You be the judge from this short clip of The Sound and the Fury, but for me it doesn't look very promising. as Caddy (I presume) seems to be channeling Lauren Bacall, long before there were even talkies. The story was initially set in 1910 (as told by Quentin). Not that novels such as this one can't be re-imagined, but they usually don't turn out very well, like Baz Luhrmann's lurid interpretation of The Great Gatsby.
This isn't the first time James Franco has tackled Faulkner. Last year he gave us As I Lay Dying, another story that doesn't lend itself to an easy screen adaptation. It was a game effort and I guess this gave Franco the confidence to go after Faulkner's signature novel.
Martin Ritt had been the only one previously to take a shot at The Sound of the Fury, filming it in 1959, with Yul Brynner and Margaret Leighton as Jason and Caddy, with the interesting choice of Joanne Woodward as Quentin. It was a star-studded cast that also included Ethel Waters as Dilsey, along with a jarring jazz score by Alex North.
Franco surprisingly casts himself as Benjy, leading one to assume that he will give the woe begotten brother a larger role in the movie. The opening part of the novel is told through Benjy's eyes, set in 1928, which for first-time readers of Faulkner can be quite a challenge. In Ritt's version, Quentin is the narrator, taking the second part, set in 1910, as the jumping off point for his story. For me, it was Jason's perspective in the third part of the novel (forward again to 1928) that brought the story together, as I had struggled mightily with the first two parts to make any sense out of what was going on in this narrative.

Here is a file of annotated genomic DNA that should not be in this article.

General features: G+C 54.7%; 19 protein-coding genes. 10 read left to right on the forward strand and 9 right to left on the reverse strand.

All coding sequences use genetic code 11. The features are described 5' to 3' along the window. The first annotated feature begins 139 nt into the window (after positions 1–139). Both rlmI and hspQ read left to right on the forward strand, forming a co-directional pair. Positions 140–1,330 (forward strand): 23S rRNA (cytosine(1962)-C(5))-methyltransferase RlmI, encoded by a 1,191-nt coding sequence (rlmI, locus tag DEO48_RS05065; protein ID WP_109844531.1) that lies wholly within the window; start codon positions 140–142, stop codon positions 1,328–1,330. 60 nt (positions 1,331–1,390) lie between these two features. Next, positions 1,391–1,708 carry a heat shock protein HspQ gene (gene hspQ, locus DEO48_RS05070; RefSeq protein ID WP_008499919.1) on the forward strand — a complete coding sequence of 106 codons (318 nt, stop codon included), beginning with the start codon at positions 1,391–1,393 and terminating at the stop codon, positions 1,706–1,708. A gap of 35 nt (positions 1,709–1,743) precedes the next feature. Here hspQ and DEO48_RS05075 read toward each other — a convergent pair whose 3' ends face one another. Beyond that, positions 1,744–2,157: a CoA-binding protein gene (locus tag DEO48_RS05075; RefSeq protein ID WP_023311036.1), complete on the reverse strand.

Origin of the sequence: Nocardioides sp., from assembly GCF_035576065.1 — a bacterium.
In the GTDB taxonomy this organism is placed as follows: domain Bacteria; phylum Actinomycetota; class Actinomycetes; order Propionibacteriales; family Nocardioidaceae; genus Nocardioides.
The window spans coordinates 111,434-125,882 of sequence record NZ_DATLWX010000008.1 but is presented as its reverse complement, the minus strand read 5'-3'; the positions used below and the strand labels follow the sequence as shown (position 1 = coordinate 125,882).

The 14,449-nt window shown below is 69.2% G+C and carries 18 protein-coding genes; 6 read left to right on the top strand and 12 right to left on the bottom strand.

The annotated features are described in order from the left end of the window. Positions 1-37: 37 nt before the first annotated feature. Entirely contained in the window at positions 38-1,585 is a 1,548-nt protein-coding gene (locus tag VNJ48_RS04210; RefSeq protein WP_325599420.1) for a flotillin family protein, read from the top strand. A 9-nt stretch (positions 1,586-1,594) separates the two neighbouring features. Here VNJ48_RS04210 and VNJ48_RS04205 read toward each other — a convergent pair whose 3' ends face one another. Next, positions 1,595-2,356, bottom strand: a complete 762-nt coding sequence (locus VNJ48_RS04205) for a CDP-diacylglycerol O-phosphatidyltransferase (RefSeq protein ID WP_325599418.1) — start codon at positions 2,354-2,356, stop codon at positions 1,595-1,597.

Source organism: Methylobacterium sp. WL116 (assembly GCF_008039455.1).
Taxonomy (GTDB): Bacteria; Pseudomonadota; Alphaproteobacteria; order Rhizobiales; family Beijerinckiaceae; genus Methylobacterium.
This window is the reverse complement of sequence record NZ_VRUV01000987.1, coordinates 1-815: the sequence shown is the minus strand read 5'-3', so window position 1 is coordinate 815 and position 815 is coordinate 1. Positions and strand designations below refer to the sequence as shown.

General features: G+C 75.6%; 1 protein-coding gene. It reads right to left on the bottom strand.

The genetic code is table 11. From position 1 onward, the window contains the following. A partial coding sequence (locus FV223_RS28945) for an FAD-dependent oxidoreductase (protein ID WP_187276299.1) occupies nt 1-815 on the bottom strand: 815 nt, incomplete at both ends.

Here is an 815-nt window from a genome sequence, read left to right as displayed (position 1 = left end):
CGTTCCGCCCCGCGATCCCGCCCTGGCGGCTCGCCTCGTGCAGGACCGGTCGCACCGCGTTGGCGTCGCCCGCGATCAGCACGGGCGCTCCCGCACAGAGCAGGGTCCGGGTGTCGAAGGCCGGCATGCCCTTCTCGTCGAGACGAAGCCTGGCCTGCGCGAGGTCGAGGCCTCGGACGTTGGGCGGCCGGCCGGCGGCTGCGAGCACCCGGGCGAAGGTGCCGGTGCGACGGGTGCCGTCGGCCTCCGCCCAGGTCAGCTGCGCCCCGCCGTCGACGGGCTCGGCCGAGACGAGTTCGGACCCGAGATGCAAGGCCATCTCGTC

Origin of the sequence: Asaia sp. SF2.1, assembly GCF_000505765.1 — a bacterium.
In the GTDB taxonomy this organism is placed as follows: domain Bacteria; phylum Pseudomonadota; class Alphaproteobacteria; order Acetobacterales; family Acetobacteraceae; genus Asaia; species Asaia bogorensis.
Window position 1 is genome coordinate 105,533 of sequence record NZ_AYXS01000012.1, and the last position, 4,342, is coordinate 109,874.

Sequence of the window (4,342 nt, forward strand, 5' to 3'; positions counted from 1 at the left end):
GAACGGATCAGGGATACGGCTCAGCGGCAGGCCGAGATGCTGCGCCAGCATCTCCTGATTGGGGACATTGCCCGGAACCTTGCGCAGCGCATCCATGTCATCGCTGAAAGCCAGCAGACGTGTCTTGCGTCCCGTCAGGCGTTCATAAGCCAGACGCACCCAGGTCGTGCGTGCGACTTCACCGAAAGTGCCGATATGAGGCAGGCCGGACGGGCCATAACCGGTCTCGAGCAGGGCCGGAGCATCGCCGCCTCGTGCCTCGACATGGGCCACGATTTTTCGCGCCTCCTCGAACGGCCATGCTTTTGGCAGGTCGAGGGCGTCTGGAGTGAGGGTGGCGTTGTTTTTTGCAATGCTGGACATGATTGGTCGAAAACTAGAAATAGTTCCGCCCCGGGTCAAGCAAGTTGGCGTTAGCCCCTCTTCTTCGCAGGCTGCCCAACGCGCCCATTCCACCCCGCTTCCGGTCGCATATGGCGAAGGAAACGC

So why Franco's interest in Faulkner? He grew up in the Silicon Valley. His mother is Jewish and his father of Portuguese and Swedish decent, according to IMDb. What's his connection with the South? In an interview with Michael Bibler of Salon, Franco said he felt he "really was in conversation with Faulkner, even though he wasn't alive, he was alive in his work," when he first read As I Lay Dying in high school. Of course you could say this of any good author, although most directors would be wary of taking on such an ambitious task where others had failed before.
I can't think of one Faulkner novel that has been successfully brought to the screen, largely because his novels were meant to be read, not seen. Pylon was probably the best screen effort. Faulkner was in Hollywood by this point and writing screenplays, which is what this novel set in the early days of aviation feels like. Even still, it was 22 years later that Douglas Sirk adapted the novel to the screen in The Tarnished Angels with Rock Hudson, Robert Stack and Dorothy Malone.
The Sound and the Fury will be interesting to see nonetheless, although I think Seth Rogen would have been the more likely choice as Benjy.